The Perfect Metal is Gold, it is Born from a Seed. A Summary of Alchemical Theory, Part 2 of 5

The Perfect Metal is Gold, it is Born from a Seed. A Summary of Alchemical Theory, Part 2of5

Looking around him, and observing the changes of things, the alchemist was deeply impressed by the growth and modification of plants and animals; he argued that minerals and metals also grow, change, develop. He said in effect: “Nature is one, there must be unity in all the diversity I see. When a grain of corn falls into the earth it dies, but this dying is the first step towards a new life; the dead seed is changed into the living plant. So it must be with all other things in nature: the mineral, or the metal, seems dead when it is buried in the earth, but, in reality, it is growing, changing, and becoming more perfect.” The perfection of the seed is the plant. What is the perfection of the common metals?


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“Evidently,” the alchemist replied, “the perfect metal is gold; the common metals are trying to become gold.” “Gold is the intention of Nature in regard to all metals,” said an alchemical writer. Plants are preserved by the preservation of their seed. “In like manner,” the alchemist’s argument proceeded, “there must be a seed in metals which is their essence; if I can separate the seed and bring it under the proper conditions, I can cause it to grow into the perfect metal.” “Animal life, and human life also,” we may suppose the alchemist saying, “are continued by the same method as that whereby the life of plants is continued; all life springs from seed; the seed is fructified by the union of the male and the female; in metals also there must be the two characters; the union of these is needed for the production of new metals; the conjoining of metals must go before the birth of the perfect metal.”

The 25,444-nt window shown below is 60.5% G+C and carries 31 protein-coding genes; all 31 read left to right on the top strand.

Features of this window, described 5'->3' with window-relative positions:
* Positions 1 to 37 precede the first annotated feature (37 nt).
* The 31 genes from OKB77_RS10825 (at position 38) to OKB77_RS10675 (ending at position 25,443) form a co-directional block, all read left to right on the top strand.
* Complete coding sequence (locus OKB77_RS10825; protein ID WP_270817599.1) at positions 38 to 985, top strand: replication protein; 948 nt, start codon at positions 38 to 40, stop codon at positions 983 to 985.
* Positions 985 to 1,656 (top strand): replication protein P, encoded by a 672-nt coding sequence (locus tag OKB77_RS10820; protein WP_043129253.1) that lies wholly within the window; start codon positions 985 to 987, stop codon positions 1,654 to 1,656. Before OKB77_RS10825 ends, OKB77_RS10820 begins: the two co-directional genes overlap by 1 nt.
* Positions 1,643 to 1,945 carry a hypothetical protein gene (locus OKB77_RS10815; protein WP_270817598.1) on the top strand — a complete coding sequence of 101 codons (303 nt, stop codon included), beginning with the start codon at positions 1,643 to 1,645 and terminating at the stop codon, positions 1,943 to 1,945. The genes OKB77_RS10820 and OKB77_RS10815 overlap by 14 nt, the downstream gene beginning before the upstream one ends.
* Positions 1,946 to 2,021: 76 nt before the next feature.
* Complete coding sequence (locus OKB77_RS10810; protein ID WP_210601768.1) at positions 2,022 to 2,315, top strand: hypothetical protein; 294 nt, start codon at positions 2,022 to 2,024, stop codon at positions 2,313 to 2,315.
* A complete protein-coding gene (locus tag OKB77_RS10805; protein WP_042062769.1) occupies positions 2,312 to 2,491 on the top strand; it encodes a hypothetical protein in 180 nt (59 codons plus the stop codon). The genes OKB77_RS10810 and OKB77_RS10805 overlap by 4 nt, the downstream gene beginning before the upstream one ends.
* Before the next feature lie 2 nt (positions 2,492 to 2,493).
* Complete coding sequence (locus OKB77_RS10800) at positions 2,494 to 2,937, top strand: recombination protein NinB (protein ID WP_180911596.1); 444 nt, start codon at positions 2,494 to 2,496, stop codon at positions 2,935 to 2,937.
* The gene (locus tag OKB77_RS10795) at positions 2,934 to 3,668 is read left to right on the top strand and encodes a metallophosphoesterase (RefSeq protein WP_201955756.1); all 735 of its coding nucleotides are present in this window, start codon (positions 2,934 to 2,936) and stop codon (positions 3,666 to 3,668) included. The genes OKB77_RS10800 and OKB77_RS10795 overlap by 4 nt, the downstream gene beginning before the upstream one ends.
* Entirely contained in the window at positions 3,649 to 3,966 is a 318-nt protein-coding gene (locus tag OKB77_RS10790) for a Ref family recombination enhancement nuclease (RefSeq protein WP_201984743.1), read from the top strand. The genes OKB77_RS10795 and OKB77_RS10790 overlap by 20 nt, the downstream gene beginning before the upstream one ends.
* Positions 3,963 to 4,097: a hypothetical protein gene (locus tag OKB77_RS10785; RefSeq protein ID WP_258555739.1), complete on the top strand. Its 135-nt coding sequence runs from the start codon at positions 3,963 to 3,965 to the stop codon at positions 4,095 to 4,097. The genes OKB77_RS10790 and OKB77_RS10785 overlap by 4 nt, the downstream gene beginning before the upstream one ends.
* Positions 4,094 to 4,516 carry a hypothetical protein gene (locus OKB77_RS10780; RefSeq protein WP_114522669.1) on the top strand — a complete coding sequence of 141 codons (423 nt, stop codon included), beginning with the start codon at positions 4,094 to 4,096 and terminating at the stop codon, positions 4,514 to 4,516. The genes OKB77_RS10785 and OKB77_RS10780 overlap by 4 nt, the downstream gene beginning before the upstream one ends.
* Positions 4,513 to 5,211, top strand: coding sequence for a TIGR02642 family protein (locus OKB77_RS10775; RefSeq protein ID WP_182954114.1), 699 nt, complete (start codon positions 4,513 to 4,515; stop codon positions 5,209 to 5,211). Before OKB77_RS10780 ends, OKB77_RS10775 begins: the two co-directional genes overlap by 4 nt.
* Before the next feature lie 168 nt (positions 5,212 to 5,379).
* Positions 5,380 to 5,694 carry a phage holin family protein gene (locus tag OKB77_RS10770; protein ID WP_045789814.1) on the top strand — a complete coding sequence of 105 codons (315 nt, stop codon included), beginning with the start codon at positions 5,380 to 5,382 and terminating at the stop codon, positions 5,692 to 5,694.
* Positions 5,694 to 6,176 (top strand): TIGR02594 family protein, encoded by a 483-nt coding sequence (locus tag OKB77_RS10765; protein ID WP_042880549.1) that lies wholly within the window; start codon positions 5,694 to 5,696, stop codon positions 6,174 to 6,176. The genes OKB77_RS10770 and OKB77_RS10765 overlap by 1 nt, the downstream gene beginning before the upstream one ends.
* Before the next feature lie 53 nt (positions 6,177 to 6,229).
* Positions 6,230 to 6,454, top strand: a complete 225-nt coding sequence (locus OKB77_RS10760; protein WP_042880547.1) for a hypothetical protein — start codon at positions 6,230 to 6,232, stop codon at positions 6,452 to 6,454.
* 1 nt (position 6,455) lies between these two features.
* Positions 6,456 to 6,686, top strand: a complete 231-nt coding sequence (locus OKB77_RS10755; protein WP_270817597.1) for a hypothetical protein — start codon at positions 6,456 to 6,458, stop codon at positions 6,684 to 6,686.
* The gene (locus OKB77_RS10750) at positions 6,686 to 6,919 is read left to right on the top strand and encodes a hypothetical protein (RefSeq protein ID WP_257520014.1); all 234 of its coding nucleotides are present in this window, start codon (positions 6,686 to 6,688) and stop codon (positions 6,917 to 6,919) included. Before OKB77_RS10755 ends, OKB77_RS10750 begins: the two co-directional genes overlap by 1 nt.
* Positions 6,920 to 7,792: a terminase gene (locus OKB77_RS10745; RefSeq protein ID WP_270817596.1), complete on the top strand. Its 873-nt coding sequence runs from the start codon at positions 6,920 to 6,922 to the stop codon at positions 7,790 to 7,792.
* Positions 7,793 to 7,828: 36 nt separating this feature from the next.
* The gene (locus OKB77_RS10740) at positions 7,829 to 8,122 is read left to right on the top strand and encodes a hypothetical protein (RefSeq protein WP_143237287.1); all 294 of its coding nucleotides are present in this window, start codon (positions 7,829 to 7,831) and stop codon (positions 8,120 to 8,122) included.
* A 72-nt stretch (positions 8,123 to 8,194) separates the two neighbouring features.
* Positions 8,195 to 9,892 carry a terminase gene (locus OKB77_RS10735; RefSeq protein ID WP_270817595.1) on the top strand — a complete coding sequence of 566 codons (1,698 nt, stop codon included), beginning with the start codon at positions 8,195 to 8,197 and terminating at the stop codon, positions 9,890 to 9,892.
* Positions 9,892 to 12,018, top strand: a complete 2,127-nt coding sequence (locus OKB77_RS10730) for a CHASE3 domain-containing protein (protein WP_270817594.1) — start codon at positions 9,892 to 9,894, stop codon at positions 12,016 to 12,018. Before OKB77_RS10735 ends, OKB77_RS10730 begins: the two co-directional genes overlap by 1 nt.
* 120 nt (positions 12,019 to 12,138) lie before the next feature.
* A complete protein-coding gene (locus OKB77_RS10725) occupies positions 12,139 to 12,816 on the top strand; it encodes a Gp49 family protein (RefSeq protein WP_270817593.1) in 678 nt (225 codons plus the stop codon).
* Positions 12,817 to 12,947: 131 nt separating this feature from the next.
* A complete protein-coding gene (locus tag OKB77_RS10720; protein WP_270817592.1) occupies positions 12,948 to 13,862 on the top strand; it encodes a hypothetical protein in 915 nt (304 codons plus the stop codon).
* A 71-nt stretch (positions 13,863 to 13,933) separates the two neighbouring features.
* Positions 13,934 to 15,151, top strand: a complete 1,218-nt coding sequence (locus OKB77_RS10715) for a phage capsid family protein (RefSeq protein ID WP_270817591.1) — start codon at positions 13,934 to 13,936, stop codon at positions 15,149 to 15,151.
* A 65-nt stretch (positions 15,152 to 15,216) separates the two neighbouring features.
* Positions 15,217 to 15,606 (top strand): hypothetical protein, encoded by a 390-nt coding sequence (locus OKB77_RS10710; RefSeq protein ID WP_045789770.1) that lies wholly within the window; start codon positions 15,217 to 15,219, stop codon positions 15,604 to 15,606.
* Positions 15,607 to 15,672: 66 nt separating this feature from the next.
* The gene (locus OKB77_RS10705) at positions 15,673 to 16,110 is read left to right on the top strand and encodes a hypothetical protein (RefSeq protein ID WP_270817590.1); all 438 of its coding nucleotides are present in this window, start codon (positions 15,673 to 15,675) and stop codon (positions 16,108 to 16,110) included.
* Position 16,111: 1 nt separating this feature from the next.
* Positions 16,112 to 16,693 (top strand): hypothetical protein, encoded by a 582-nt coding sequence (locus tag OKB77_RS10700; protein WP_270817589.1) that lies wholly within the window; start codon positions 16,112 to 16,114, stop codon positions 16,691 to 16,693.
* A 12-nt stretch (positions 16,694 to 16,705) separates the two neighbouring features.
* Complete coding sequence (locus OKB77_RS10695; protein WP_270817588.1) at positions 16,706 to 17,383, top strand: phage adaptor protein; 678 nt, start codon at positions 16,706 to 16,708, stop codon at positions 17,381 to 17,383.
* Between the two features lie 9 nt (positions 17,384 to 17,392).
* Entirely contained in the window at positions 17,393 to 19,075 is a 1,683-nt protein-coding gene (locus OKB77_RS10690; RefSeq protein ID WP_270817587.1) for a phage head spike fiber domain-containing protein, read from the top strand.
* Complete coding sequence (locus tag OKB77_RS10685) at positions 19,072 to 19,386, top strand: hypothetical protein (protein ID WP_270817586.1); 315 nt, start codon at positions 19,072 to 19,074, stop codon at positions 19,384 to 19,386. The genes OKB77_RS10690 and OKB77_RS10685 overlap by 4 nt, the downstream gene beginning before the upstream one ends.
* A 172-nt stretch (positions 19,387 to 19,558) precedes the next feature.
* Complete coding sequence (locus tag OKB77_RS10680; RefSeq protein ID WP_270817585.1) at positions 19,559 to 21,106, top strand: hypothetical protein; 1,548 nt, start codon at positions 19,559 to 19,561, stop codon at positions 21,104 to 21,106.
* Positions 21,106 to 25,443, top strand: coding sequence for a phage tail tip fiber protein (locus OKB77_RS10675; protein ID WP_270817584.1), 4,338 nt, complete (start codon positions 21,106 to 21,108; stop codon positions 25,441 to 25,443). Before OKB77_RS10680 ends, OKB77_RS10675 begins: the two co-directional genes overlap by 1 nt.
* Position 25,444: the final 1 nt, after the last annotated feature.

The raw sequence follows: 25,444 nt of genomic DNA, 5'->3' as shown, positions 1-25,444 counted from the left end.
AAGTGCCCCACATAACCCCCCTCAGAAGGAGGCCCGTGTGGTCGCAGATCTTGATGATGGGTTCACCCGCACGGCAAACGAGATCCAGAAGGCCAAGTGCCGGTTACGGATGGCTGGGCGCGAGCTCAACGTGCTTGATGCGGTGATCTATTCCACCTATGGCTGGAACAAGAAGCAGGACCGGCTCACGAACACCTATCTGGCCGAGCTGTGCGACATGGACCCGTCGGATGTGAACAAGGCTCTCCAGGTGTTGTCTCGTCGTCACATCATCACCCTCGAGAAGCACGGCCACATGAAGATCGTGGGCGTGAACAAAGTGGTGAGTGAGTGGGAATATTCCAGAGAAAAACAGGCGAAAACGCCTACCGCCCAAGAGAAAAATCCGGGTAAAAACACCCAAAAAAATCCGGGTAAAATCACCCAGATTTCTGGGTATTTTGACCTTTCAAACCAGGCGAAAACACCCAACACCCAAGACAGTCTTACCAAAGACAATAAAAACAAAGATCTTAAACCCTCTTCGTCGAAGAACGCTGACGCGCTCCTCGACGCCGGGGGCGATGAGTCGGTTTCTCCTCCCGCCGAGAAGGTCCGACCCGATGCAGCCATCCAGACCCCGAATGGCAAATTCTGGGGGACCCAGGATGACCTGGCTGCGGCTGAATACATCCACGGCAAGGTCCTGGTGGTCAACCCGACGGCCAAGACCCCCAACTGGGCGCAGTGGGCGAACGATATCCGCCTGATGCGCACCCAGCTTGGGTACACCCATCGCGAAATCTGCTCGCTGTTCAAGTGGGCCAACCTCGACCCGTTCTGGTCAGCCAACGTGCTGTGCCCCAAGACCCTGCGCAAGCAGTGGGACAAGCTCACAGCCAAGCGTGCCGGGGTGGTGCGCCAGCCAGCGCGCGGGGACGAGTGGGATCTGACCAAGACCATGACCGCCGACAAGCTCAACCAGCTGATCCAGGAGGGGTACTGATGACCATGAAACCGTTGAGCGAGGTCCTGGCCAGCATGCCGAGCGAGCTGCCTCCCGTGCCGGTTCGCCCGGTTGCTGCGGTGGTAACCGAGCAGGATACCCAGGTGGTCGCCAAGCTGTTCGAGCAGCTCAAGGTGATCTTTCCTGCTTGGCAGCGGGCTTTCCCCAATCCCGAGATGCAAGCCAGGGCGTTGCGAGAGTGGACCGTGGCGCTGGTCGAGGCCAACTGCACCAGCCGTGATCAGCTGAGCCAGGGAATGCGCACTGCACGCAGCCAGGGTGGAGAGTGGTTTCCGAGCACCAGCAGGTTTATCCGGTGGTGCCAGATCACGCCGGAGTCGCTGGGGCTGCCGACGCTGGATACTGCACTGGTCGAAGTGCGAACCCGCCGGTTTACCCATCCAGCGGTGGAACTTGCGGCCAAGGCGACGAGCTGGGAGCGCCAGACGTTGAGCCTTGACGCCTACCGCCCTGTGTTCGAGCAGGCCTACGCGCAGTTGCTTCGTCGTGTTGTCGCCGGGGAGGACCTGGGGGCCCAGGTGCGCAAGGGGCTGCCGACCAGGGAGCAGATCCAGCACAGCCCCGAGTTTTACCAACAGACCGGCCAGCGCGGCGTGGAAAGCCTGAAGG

“Now,” we may suppose the argument to proceed, “now, the passage from the imperfect to the more perfect is not easy. It is harder to practise virtue than to acquiesce in vice; virtue comes not naturally to man; that he may gain the higher life, he must be helped by grace. Therefore, the task of exalting the purer metals into the perfect gold, of developing the lower order into the higher, is not easy. If Nature does this, she does it slowly and painfully; if the exaltation of the common metals to a higher plane is to be effected rapidly, it can be done only by the help of man.”

So far as I can judge from their writings, the argument of the alchemists may be rendered by some such form as the foregoing. A careful examination of the alchemical argument shows that it rests on a (supposed) intimate knowledge of nature’s plan of working, and the certainty that simplicity is the essential mark of that plan.

That the alchemists were satisfied of the great simplicity of nature, and their own knowledge of the ways of nature’s work, is apparent from their writings.

The author of The New Chemical Light (17th century) says: “Simplicity is the seal of truth…. Nature is wonderfully simple, and the characteristic mark of a childlike simplicity is stamped upon all that is true and noble in Nature.” In another place the same author says: “Nature is one, true, simple, self-contained, created of God, and informed with a certain universal spirit.” The same author, Michael Sendivogius, remarks: “It may be asked how I come to have this knowledge about heavenly things which are far removed beyond human ken. My answer is that the sages have been taught by God that this natural world is only an image and material copy of a heavenly and spiritual pattern; that the very existence of this world is based upon the reality of its heavenly archetype…. Thus the sage sees heaven reflected in Nature as in a mirror, and he pursues this Art, not for the sake of gold or silver, but for the love of the knowledge which it reveals.”

The Only True Way advises all who wish to become true alchemists to leave the circuitous paths of pretended philosophers, and to follow nature, which is simple; the complicated processes described in books are said to be the traps laid by the “cunning sophists” to catch the unwary.

In A Catechism of Alchemy, Paracelsus asks: “What road should the philosopher follow?” He answers, “That exactly which was followed by the Great Architect of the Universe in the creation of the world.”

One might suppose it would be easier, and perhaps more profitable, to examine, observe, and experiment, than to turn one’s eyes inwards with the hope of discovering exactly “the road followed by the Great Architect of the Universe in the creation of the world.” But the alchemical method found it easier to begin by introspection. The alchemist spun his universe from his own ideas of order, symmetry, and simplicity, as the spider spins her web from her own substance.